I was one of those nerds that fell into cooking very rapidly and started buying cookbooks to try to absorb everything I could about cooking. I quickly found that I gravitated towards american cuisine and classic french. I don’t have the background or patience to cook fine french cuisine (though I did spend hours learning to tourné vegetables, which is of no use to me now) but I quickly gravitated towards Anthony Bourdain’s Les Halles cookbook because it was accessible classic french food. One of my favorites was a French Onion Soup recipe and I’m happy to have done my own rendition here.
Anthony Bourdain’s death shook me, which was shocking to me because I’ve never felt this before with a celebrity death. But i was a Bourdain fan, he is one of my heroes in the culinary world. I ate at Les halles in New York where I tried escargot and pidgeon for the first time, I saw him give a talk with Jaques Pépin, I’ve read all of his books and watched his shows and I received a signed copy of his most recent cookbook Appetites for my birthday last year. I was really happy to reminisce about my Bourdain experiences while making this recipe because this is the type of food that reminds me of him.
Is French Onion Soup easy to make?
The answer to this is definitely yes. This is a fancier soup that is deceptively easy to make. Someone at a beginner level in cooking could make this with no hacks and end up with a delicious meal to impress their friends. The part that takes the longest is carmelizing the onions, which isn’t hard it just takes a while. And if you don’t want to use wine, you can omit it from the recipe and add more broth to get the soup to the correct consistency.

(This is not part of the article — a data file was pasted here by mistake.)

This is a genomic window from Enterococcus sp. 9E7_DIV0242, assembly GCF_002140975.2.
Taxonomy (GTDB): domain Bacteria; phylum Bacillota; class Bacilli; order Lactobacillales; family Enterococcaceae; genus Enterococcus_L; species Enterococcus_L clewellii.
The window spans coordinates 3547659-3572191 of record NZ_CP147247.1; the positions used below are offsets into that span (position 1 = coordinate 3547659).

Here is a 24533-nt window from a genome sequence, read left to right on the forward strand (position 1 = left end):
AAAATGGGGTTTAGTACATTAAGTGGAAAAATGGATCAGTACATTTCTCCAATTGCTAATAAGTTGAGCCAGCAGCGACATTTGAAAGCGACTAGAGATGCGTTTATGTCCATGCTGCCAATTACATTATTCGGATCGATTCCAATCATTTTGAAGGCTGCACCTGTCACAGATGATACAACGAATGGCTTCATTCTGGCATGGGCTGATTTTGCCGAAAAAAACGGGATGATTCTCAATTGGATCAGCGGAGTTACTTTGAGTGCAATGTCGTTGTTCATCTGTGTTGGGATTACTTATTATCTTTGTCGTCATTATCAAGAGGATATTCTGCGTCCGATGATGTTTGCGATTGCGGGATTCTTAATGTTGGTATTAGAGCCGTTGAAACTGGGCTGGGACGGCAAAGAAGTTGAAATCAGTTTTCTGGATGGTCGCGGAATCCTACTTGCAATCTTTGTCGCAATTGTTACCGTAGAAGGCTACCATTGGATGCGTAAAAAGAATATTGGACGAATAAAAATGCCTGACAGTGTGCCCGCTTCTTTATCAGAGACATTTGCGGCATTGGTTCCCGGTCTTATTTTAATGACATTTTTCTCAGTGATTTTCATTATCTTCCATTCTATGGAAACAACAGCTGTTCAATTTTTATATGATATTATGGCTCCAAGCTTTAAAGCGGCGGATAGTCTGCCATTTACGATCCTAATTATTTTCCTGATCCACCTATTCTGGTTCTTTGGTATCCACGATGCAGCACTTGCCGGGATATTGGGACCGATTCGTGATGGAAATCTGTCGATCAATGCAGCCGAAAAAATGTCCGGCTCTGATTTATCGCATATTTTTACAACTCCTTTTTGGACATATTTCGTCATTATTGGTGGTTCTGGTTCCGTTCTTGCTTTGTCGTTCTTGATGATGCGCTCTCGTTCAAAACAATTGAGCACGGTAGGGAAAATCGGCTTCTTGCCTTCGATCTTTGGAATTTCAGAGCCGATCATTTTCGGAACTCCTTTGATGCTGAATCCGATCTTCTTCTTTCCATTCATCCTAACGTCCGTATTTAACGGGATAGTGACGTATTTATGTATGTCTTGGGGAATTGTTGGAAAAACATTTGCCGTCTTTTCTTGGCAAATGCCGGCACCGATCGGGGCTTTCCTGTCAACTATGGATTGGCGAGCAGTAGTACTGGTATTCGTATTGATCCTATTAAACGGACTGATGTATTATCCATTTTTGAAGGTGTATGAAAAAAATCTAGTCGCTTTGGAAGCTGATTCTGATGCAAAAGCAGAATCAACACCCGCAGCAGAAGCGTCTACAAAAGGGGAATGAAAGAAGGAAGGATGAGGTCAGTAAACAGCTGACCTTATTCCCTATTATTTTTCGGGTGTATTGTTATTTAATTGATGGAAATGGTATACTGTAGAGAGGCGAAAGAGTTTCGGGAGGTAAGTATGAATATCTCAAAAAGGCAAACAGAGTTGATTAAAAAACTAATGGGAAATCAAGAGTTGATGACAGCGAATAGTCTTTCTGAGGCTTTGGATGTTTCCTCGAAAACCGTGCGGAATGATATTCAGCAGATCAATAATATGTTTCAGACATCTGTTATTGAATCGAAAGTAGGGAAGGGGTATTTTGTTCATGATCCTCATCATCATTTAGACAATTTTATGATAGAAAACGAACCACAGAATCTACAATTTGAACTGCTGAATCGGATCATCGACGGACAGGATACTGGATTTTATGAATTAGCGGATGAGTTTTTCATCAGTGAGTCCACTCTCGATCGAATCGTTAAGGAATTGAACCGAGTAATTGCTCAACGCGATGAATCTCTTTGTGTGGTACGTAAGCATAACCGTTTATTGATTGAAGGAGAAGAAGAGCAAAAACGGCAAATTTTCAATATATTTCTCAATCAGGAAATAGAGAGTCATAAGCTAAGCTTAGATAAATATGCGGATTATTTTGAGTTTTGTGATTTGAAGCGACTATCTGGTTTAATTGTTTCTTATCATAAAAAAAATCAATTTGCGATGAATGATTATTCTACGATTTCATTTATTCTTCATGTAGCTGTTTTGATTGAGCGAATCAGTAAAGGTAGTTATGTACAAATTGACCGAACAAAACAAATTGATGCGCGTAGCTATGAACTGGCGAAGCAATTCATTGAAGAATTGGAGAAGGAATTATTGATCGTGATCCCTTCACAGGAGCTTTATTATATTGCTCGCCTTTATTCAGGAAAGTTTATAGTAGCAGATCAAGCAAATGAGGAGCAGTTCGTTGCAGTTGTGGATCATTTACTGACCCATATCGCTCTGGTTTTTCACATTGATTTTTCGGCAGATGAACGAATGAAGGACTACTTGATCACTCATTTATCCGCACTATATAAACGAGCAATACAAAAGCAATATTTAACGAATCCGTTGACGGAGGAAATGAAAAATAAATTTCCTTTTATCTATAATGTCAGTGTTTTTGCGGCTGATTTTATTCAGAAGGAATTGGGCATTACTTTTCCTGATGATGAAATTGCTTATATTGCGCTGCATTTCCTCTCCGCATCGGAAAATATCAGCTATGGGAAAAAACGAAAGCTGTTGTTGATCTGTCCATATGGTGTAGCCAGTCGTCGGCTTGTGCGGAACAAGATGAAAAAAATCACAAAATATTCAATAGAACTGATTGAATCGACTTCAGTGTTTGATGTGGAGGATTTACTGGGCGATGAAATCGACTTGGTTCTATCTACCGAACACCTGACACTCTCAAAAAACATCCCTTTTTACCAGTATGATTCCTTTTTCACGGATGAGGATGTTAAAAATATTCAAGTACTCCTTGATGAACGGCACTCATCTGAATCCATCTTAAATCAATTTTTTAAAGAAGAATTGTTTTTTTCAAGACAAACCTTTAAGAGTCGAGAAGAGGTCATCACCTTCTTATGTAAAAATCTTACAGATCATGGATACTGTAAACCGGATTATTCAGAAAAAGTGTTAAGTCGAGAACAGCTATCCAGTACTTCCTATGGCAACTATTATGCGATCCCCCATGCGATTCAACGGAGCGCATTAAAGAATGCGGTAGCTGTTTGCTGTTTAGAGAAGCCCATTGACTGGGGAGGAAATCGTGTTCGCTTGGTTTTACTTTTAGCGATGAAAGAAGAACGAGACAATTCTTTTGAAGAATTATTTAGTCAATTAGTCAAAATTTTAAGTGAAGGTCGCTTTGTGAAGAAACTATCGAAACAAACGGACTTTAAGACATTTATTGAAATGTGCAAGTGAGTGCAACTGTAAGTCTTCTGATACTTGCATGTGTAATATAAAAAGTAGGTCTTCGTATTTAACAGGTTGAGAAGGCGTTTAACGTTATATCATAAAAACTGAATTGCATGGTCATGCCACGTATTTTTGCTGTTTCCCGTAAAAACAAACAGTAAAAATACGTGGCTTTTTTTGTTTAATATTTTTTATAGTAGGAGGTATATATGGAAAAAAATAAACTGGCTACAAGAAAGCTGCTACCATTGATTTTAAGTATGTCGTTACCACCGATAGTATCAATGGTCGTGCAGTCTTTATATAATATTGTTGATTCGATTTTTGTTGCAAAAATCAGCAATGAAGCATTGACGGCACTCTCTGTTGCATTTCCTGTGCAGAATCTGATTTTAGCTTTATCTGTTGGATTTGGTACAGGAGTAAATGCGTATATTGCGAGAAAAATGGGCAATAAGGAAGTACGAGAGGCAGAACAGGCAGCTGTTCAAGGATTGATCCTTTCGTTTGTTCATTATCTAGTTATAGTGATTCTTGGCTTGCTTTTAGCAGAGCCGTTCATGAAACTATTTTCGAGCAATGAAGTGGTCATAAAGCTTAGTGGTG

I’m excited to share this recipe because it comes from a place close to my heart. I was wondering if you had any recipes that resonate with you or remind you of someone you miss. Please share in the comments section below 🙂
Classic Bistro French Onion Soup
The easy French Onion Soup is and updated version of a classic bistro French Onion Soup. Experience classi France from your own kitchen.
- 4 Onions Sliced
- 1/2 Cup Unsalted Butter
- 2 Bay Leaves
- 2 Garlic Cloves Chopped
- 2 Sprigs Fresh Thyme
- 1 Cup Dry Wed Wine
- 3 Tbsp Flour
- 2 Qt Beef Stock
- 1 Baguette Sliced
- 1/2 Cup Olive Oil
- 1/2 Pd Gruyere Grated
Slice onions thinly. Put onions into a large dutch oven or pot, add butter and bring to a medium-high heat on the stovetop. Add a pinch of salt and pepper, garlic, thyme and bay leaves. Cook for 25 minutes or until onions have caramelized and turned brown. Stir frequently.
Add red wine. Bring to a boil, then reduce to a simmer for 10 minutes or until liquid has reduced by half.
Stir in flour and cook for 1-2 minutes so that flour is not raw.
Add beef stock and stir until broth is thickened. Cover and let soup simmer until baguette is ready.
Heat oven to 400 (200 degrees Celsius). Slice bread and brush with olive oil. Place onto a baking sheet and bake for 5 minutes.
Remove baguette and cover each slice with gruyere. Return to oven and bake until cheese is melted.
Spoon soup into a bowl and add in baguette slices. Then enjoy!
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